Dawson: Moisture may trigger more Man. crop claims than frost

Excessive moisture in Manitoba from the Victoria Day long weekend might result in more crop insurance claims than frost.

“From our perspective the amount of rain and snow that came with this storm is probably as big a concern as the frost itself,” David Van Deynze, Manitoba Agricultural Services Corp.’s manager of claim services, said Wednesday.

“We got some areas, especially in southwest Manitoba, that got between two and four inches of rain, and that is really going to hamper their ability to seed this year in some areas because they were already struggling with excess moisture issues.”

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MASC earlier this week was getting calls from farmers about submitting reseeding claims, after widespread frost Sunday.

“We’re trying to encourage our producers to wait,” Van Deynze said. “We want to give the crop three, four, five days to either recover or show that it’s totally dead as far as frost is concerned.”

Most calls are about canola, which is less frost-tolerant than cereals.

Most of the inquiries have come from the Pilot Mound, Manitou and Morden areas.

Wet fields have prevented MASC officials from assessing frost damage and forced farmers to be patient, because they can’t reseed even if they wanted to.

“We think by the end of this week we will be a bit more active in the field, and certainly by next week we’ll be even more active in the field, and hopefully by then producers will have a had chance to assess their own crops and say they want to make a claim or not,” Van Deynze said. “Right now I think a lot are phoning on speculation… because it was too early to tell.”

Last year MASC paid out $63 million in excess moisture insurance (EMI) on 998,000 acres too wet to seed. There were 2,400 claims, many from southwestern Manitoba.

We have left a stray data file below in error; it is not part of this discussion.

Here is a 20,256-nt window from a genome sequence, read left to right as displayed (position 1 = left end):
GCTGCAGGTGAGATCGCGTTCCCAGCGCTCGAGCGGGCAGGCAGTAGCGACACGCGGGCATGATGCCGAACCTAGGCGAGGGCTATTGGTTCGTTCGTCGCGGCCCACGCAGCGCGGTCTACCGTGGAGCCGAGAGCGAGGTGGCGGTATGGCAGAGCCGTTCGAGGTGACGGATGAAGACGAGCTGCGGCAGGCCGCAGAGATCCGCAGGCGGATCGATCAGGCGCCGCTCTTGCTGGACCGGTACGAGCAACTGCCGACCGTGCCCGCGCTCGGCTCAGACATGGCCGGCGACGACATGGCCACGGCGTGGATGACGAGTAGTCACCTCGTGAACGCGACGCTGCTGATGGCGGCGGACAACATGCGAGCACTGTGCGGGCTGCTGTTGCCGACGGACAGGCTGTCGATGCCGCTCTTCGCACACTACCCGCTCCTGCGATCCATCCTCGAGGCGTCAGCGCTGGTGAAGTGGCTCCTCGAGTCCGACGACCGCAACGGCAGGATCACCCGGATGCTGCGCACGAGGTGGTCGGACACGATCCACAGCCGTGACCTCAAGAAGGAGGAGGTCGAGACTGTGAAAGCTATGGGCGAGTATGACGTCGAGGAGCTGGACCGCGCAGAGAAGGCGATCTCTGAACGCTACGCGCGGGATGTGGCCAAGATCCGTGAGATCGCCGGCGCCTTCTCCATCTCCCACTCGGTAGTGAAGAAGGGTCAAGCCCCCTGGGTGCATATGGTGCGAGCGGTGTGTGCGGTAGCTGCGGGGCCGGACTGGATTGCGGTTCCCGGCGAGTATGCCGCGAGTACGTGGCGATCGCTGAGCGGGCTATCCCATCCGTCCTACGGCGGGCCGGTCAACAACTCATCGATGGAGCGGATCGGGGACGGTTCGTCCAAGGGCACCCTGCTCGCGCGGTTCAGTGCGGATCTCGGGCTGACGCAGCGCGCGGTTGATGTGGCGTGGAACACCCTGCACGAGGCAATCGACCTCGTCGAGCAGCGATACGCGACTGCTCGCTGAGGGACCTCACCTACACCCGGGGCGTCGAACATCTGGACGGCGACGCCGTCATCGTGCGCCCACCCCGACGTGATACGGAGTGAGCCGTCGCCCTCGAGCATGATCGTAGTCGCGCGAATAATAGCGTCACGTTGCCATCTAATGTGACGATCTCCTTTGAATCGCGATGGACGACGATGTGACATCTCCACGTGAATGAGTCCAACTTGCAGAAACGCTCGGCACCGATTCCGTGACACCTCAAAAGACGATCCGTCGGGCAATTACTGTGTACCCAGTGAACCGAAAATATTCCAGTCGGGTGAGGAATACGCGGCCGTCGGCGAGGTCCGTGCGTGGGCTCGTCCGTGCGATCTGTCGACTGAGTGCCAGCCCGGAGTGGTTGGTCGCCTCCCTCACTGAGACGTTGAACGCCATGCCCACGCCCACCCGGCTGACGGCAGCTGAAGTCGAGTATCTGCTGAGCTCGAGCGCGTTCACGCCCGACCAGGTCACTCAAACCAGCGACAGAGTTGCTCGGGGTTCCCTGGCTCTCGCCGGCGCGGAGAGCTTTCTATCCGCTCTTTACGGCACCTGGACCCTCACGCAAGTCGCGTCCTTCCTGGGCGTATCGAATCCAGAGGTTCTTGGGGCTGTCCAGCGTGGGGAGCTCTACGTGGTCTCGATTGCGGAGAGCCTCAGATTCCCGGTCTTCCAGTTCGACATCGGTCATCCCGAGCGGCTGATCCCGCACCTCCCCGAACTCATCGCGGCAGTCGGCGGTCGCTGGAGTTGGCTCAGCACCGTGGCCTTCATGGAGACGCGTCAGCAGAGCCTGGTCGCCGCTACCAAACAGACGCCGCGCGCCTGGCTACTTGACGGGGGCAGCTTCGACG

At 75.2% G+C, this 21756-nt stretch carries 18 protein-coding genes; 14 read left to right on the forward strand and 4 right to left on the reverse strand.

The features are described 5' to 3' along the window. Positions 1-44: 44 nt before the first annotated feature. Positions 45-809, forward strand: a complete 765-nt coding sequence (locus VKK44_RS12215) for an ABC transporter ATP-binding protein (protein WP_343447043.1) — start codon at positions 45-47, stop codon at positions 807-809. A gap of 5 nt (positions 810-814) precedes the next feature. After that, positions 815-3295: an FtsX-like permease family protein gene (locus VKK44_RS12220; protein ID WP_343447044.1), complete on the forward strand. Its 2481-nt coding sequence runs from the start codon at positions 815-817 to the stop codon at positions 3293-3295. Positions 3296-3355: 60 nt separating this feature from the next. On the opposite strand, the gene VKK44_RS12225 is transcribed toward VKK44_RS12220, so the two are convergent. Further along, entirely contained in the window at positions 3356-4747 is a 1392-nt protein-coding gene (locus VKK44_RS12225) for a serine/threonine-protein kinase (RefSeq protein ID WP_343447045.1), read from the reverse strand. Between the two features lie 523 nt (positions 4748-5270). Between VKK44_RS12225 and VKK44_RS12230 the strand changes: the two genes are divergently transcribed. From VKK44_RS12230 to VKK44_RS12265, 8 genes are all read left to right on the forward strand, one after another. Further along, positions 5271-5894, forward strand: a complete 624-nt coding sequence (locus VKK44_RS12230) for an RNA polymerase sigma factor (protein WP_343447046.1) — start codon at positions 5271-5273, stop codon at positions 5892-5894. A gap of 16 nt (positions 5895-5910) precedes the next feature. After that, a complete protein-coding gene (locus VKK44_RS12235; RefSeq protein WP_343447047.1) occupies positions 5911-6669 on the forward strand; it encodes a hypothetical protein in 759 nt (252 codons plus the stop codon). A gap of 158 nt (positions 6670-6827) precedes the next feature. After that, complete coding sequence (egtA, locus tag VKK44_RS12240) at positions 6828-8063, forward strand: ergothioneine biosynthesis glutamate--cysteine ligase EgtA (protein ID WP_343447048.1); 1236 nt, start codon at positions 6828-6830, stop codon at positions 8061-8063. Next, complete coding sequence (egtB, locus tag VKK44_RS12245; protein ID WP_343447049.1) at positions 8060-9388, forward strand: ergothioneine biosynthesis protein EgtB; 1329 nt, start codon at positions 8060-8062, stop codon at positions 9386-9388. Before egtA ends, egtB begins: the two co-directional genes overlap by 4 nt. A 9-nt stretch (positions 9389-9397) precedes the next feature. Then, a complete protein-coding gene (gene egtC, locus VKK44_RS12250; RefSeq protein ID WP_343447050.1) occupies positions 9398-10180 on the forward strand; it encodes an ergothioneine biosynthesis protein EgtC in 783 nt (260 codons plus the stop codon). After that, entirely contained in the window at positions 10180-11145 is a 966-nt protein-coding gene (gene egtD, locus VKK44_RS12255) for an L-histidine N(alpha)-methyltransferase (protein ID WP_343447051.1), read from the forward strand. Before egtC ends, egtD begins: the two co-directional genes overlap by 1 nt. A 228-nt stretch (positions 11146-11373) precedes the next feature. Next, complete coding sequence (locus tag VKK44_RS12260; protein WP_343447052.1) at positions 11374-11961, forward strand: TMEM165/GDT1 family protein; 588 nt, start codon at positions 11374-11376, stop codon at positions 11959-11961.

That was up significantly from 219,241 and 117,623 insured acres too wet to plant in 2013 and 2013, respectively.

A record 2.9 million acres were too wet to seed in 2011, triggering $162 million in payments on 5,800 claims under EMI program. That year almost 3.1 million acres, including uninsured land, were too wet to seed.

Although there are a few outstanding claims to settle, crop insurance payouts for 2014 will total around $170 million, Van Deynze said. Of that, EMI payouts will account for 37 per cent.

“Overall it was a fairly average year for us,” with payouts slightly lower than the premiums collected, he said. “Losses were spread out around the province, but again the southwest was harder hit.”

Hail claims, covered through a separate program, were lower than average, triggering $12.4 million in payments, not included in the $170 million paid out under regular crop insurance, he said.

In addition to EMI claims, excessive moisture cut some farmers’ crop yields, triggering an insurance payout.

Poor-quality winter wheat also triggered crop insurance payouts. “That was the probably the biggest thing that was not normal (in 2014)” Van Deynze said.

“The fusarium levels were pretty high, which made it pretty hard to market, and they (farmers) weren’t getting real good prices for their winter wheat.”

Crop insurance pays out when yields fall below a farmer’s chosen coverage level. Coverage includes a guaranteed grade for most crops; for winter wheat, it’s No. 3 Canada Western Red Winter.

Allan Dawson is a reporter for the Manitoba Co-operator at Miami, Man. Follow him at @allanreporter on Twitter.

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